Recent news from Cambridge is that 2,500 healthcare workers at Addenbrooke’s Hospital have now had their blood tested for antibodies against SARS-CoV-2. The testing forms part of an ongoing study to assess the immune response to COVID-19. Overall 7.5% tested positive, but at present it is unclear exactly what the results mean.
To date the small research laboratory in Cambridge have screened 6,000 healthcare workers for COVID-19. The good news is that few positive cases have shown up in the last couple of weeks. Data collected from the screening has provided important insights into how infection prevention and control measures, including staff testing, can help prevent hospitals turning into hubs of transmission and how other places could resume work safely. Cambridge University is now arranging for all symptomatic individuals working for the university to be screened as part of its measures to ensure health and safety for people going back to work. Life within the laboratory is slowly getting back to normal and projects started before the pandemic are beginning to be resumed. This includes a project to develop vaccines and monoclonal antibody therapy to combat bacterial infections. Such tools are vital for tackling bacterial diseases resistant to antibiotics which has been accelerating in recent years and cannot be afford to be forgotten in the ongoing crisis with COVID-19.
The latest briefing from Cambridge scientists highlights some of the challenges they face trying to get back to some sort of normal routine while continuing to help in the diagnosis of COVID-19. It also flags up the point that not all diagnostic tests for COVID-19 are equal and the importance of getting samples from the nose and the throat where the virus tends to be most concentrated. Getting a good sample is also important so people need to be given good instructions on how to take the sample. Efforts are now well underway to establish a large longitudinal serology study to understand the immune response to COVID-19 and the true incidence of infection. The aim is to recruit 10,000 Cambridge University Hospital staff who will be bled at six monthly intervals. Samples collected will provide invaluable data for understanding the duration of immune responses and the extent to which previous exposure to the virus is protective against new waves of infection. Such work is also important in terms of assessing the likely impact of vaccination.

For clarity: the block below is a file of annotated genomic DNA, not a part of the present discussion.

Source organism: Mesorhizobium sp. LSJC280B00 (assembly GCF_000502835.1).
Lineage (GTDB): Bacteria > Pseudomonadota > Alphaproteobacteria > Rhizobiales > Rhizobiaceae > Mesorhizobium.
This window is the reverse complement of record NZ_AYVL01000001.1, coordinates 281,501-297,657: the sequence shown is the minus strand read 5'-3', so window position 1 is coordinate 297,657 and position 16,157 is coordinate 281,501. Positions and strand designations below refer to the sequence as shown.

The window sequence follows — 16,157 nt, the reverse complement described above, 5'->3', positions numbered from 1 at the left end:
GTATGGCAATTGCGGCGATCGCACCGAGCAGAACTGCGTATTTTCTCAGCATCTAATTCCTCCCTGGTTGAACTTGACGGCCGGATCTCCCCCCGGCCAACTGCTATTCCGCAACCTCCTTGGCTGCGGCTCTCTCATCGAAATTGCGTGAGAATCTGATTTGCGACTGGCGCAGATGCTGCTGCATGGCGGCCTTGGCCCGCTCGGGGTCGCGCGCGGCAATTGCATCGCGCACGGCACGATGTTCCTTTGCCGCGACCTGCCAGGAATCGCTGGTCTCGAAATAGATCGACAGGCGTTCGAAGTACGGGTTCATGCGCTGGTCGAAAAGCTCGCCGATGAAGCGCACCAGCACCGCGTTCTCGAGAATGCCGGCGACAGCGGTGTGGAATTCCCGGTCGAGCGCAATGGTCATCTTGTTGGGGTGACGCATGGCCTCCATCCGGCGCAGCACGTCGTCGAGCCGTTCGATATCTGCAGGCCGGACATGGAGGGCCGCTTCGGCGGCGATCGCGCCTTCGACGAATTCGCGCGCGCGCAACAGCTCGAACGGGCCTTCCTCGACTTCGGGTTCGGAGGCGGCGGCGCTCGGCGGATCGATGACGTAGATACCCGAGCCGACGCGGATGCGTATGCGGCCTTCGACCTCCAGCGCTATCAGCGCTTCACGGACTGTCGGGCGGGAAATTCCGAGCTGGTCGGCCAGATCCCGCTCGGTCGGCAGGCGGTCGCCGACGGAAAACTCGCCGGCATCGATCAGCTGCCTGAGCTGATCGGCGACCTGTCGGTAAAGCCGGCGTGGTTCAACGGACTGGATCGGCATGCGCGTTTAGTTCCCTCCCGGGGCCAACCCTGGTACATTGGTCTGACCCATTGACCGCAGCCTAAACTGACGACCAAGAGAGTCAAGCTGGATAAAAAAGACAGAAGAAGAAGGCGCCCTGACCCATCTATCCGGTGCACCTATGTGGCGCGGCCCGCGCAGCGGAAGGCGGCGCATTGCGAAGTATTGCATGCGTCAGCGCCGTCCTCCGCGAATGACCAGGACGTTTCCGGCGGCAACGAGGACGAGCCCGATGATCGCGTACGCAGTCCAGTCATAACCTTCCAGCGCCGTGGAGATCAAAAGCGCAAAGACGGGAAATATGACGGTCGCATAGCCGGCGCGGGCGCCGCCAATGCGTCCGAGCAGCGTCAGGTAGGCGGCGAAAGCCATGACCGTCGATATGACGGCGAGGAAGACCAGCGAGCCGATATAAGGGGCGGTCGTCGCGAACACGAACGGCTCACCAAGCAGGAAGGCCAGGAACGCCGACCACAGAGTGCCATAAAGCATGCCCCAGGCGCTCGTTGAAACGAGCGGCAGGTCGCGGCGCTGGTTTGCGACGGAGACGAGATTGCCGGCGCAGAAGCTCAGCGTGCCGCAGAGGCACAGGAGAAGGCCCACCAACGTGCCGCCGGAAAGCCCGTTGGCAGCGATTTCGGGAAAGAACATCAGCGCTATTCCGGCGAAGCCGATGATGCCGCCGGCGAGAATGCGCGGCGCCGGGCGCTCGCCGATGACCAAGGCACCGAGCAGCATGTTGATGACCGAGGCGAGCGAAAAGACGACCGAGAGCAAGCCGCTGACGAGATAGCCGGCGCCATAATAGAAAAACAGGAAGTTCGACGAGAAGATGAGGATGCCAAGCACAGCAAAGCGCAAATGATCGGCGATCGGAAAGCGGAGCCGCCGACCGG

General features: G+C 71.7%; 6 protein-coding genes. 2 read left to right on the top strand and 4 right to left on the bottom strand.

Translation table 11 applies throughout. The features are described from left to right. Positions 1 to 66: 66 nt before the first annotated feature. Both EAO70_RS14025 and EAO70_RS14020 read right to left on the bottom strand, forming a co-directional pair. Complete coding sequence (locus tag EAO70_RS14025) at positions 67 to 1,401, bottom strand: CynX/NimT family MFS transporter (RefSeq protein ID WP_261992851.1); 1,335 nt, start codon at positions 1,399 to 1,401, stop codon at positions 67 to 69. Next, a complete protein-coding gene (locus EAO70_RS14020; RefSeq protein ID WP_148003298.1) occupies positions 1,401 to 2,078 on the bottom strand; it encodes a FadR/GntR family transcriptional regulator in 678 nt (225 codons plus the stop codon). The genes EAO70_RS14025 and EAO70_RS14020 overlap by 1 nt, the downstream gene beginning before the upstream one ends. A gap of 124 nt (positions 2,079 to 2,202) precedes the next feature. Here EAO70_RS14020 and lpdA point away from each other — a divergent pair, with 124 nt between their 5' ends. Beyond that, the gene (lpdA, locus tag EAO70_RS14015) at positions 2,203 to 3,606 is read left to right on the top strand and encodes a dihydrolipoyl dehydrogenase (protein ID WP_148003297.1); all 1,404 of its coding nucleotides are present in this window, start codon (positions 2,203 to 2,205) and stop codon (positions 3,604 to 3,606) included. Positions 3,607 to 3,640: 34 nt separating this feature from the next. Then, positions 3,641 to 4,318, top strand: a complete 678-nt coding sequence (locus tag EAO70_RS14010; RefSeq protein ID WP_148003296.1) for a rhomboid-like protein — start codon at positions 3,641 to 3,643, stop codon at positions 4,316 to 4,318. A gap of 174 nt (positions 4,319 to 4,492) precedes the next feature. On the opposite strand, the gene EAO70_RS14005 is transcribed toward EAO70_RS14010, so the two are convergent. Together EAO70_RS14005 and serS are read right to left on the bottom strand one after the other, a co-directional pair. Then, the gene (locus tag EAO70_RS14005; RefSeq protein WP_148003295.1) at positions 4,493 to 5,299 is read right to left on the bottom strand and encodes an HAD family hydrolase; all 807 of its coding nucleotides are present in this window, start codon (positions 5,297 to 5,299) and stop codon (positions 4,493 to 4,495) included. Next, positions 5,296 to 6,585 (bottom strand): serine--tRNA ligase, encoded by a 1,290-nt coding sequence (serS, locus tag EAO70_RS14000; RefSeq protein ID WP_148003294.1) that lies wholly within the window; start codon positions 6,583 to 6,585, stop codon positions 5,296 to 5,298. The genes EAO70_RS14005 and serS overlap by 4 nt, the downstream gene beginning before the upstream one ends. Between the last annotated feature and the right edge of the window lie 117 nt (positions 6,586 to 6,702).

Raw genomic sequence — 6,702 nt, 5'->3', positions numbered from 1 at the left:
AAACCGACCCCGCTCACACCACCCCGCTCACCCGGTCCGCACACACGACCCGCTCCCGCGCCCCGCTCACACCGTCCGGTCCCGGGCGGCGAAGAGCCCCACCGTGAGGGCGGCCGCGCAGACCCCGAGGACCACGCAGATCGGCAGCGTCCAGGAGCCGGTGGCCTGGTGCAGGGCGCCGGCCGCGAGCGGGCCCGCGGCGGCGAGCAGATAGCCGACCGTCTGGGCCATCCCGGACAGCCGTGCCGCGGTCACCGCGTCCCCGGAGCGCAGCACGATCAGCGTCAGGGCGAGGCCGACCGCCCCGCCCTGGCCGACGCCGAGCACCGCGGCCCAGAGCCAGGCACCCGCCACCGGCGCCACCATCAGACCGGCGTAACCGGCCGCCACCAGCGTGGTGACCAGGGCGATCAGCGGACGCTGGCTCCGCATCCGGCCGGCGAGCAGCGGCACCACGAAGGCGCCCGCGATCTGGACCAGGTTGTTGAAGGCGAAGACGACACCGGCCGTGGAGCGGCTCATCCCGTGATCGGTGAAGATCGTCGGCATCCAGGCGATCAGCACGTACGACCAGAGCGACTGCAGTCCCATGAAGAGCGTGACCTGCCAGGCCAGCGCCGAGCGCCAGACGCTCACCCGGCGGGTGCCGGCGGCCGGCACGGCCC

The recent briefing from Cambridge offers a glimmer of hope. No positive results have appeared in the tests rolled out by the research laboratory among healthcare workers in Cambridge over the past week. This suggests that the disease has slowed down within the hospital and community in Cambridge. Staff at Addenbrooke’s Hospital are now beginning to think about how to return things to normal but at the same time put in measures to cope with a potential second wave of infection. The team in Cambridge intend to get serological testing fully underway this week to understand the immune response to COVID-19. This is important because lots of antibody kits are now being sent out to people, but little is known about the antibodies produced and how they work.
This latest briefing highlights that over 3,000 healthcare workers have now been screened for COVID-19 since the research laboratory in Cambridge set up its diagnostic testing facilities at the beginning of April. While not yet published, the data collected is important because it represents one of the largest screening datasets of asymptomatic healthcare workers in the world. One of the highlights in the data collected in the last few days is that many of the workers who test positive are probably at the tail end of their infection. This suggests that there are now less infections in the community as a result of the lock down. The briefing also discusses a study launched in Vietnam in 2012 that can provide important lessons in terms of what strategy can be used in the future to follow the transmission of animal viruses infections into humans which is vital in terms of limiting the toll of Covid-19 and other potential pandemics.